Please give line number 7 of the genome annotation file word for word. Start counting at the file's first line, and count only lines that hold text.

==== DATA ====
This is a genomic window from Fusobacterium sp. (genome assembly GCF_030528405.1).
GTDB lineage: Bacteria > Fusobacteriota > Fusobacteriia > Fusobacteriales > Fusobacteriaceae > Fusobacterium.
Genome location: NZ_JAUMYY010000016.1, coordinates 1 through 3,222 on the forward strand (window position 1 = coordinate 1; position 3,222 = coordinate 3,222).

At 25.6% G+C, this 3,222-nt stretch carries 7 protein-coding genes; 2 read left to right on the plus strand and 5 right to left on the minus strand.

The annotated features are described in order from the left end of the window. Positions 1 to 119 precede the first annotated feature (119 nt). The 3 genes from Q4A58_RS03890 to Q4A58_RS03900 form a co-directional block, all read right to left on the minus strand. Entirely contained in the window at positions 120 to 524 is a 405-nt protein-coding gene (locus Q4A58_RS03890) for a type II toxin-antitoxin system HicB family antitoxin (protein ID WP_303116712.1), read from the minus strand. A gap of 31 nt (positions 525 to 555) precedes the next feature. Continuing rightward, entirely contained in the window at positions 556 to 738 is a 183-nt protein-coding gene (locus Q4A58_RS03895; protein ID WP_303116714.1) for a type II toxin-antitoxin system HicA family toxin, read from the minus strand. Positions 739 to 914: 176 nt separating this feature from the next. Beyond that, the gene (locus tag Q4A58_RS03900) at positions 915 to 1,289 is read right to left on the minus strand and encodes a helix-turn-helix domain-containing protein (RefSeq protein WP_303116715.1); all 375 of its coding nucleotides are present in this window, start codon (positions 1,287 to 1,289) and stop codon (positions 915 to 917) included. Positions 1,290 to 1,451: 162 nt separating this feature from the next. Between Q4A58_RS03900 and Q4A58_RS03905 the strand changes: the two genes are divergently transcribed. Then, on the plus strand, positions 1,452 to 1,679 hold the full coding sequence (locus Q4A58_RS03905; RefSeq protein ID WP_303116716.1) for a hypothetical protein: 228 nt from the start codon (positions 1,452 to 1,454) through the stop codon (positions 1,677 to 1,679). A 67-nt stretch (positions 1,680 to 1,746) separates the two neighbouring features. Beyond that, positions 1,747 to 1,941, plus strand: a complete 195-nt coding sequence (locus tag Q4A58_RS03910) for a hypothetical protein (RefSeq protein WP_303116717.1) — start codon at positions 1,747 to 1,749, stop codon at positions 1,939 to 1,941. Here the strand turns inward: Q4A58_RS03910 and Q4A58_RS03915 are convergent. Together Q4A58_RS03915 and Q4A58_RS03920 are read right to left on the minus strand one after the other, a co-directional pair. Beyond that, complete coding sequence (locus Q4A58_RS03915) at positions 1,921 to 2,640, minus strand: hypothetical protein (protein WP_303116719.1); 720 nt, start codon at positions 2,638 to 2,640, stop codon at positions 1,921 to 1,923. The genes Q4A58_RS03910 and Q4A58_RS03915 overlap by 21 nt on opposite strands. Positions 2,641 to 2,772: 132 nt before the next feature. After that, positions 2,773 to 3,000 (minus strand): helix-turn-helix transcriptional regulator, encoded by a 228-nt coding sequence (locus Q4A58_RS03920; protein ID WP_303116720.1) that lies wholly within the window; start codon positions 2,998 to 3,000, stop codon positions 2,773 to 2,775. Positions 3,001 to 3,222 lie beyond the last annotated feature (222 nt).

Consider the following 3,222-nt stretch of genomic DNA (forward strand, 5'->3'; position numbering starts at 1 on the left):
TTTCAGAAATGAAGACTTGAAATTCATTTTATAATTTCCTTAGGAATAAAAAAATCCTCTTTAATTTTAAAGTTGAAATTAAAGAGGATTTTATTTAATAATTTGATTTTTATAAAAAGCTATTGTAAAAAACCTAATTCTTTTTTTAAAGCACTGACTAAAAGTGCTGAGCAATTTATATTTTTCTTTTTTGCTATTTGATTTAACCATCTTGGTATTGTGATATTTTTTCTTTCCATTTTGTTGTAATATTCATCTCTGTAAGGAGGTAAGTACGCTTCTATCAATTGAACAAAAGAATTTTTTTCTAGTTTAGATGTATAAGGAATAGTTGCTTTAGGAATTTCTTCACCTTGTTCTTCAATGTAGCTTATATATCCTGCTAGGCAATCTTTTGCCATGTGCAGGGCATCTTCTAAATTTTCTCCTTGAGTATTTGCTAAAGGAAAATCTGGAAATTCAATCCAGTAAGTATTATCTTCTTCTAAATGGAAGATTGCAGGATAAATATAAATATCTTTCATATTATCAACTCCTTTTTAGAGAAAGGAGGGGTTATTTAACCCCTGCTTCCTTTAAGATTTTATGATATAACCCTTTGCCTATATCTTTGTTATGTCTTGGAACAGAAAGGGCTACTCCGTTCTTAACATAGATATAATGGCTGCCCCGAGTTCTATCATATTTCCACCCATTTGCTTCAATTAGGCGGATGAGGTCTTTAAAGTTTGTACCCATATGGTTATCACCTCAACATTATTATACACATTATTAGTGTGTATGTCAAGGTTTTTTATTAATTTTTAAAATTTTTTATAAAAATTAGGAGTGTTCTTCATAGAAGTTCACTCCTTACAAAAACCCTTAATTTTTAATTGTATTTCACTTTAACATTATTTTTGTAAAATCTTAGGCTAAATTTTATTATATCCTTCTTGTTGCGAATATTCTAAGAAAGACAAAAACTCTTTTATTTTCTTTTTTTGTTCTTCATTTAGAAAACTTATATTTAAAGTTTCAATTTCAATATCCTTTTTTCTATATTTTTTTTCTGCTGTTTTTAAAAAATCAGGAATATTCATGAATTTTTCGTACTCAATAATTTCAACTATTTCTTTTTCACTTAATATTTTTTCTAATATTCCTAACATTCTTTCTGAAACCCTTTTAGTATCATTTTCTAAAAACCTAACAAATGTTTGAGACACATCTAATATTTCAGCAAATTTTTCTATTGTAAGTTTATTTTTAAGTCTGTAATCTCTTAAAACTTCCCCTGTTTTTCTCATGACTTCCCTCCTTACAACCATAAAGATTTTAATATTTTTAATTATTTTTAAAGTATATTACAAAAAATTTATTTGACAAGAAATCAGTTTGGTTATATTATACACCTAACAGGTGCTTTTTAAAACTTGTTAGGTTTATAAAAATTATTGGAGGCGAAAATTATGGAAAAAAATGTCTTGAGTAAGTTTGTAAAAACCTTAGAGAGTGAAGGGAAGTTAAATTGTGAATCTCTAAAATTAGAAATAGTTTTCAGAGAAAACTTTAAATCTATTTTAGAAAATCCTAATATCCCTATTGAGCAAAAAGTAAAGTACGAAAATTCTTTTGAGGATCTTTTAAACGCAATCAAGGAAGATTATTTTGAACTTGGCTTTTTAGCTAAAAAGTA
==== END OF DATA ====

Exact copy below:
TTTCAGAAATGAAGACTTGAAATTCATTTTATAATTTCCTTAGGAATAAAAAAATCCTCTTTAATTTTAAAGTTGAAATTAAAGAGGATTTTATTTAATAATTTGATTTTTATAAAAAGCTATTGTAAAAAACCTAATTCTTTTTTTAAAGCACTGACTAAAAGTGCTGAGCAATTTATATTTTTCTTTTTTGCTATTTGATTTAACCATCTTGGTATTGTGATATTTTTTCTTTCCATTTTGTTGTAATATTCATCTCTGTAAGGAGGTAAGTACGCTTCTATCAATTGAACAAAAGAATTTTTTTCTAGTTTAGATGTATAAGGAATAGTTGCTTTAGGAATTTCTTCACCTTGTTCTTCAATGTAGCTTATATATCCTGCTAGGCAATCTTTTGCCATGTGCAGGGCATCTTCTAAATTTTCTCCTTGAGTATTTGCTAAAGGAAAATCTGGAAATTCAATCCAGTAAGTATTATCTTCTTCTAAATGGAAGATTGCAGGATAAATATAAATATCTTTCATATTATCAACTCCTTTTTAGAGAAAGGAGGGGTTATTTAACCCCTGCTTCCTTTAAGATTTTATGATATAACCCTTTGCCTATATCTTTGTTATGTCTTGGAACAGAAAGGGCTACTCCGTTCTTAACATAGATATAATGGCTGCCCCGAGTTCTATCATATTTCCACCCATTTGCTTCAATTAGGCGGATGAGGTCTTTAAAGTTTGTACCCATATGGTTATCACCTCAACATTATTATACACATTATTAGTGTGTATGTCAAGGTTTTTTATTAATTTTTAAAATTTTTTATAAAAATTAGGAGTGTTCTTCATAGAAGTTCACTCCTTACAAAAACCCTTAATTTTTAATTGTATTTCACTTTAACATTATTTTTGTAAAATCTTAGGCTAAATTTTATTATATCCTTCTTGTTGCGAATATTCTAAGAAAGACAAAAACTCTTTTATTTTCTTTTTTTGTTCTTCATTTAGAAAACTTATATTTAAAGTTTCAATTTCAATATCCTTTTTTCTATATTTTTTTTCTGCTGTTTTTAAAAAATCAGGAATATTCATGAATTTTTCGTACTCAATAATTTCAACTATTTCTTTTTCACTTAATATTTTTTCTAATATTCCTAACATTCTTTCTGAAACCCTTTTAGTATCATTTTCTAAAAACCTAACAAATGTTTGAGACACATCTAATATTTCAGCAAATTTTTCTATTGTAAGTTTATTTTTAAGTCTGTAATCTCTTAAAACTTCCCCTGTTTTTCTCATGACTTCCCTCCTTACAACCATAAAGATTTTAATATTTTTAATTATTTTTAAAGTATATTACAAAAAATTTATTTGACAAGAAATCAGTTTGGTTATATTATACACCTAACAGGTGCTTTTTAAAACTTGTTAGGTTTATAAAAATTATTGGAGGCGAAAATTATGGAAAAAAATGTCTTGAGTAAGTTTGTAAAAACCTTAGAGAGTGAAGGGAAGTTAAATTGTGAATCTCTAAAATTAGAAATAGTTTTCAGAGAAAACTTTAAATCTATTTTAGAAAATCCTAATATCCCTATTGAGCAAAAAGTAAAGTACGAAAATTCTTTTGAGGATCTTTTAAACGCAATCAAGGAAGATTATTTTGAACTTGGCTTTTTAGCTAAAAAGTA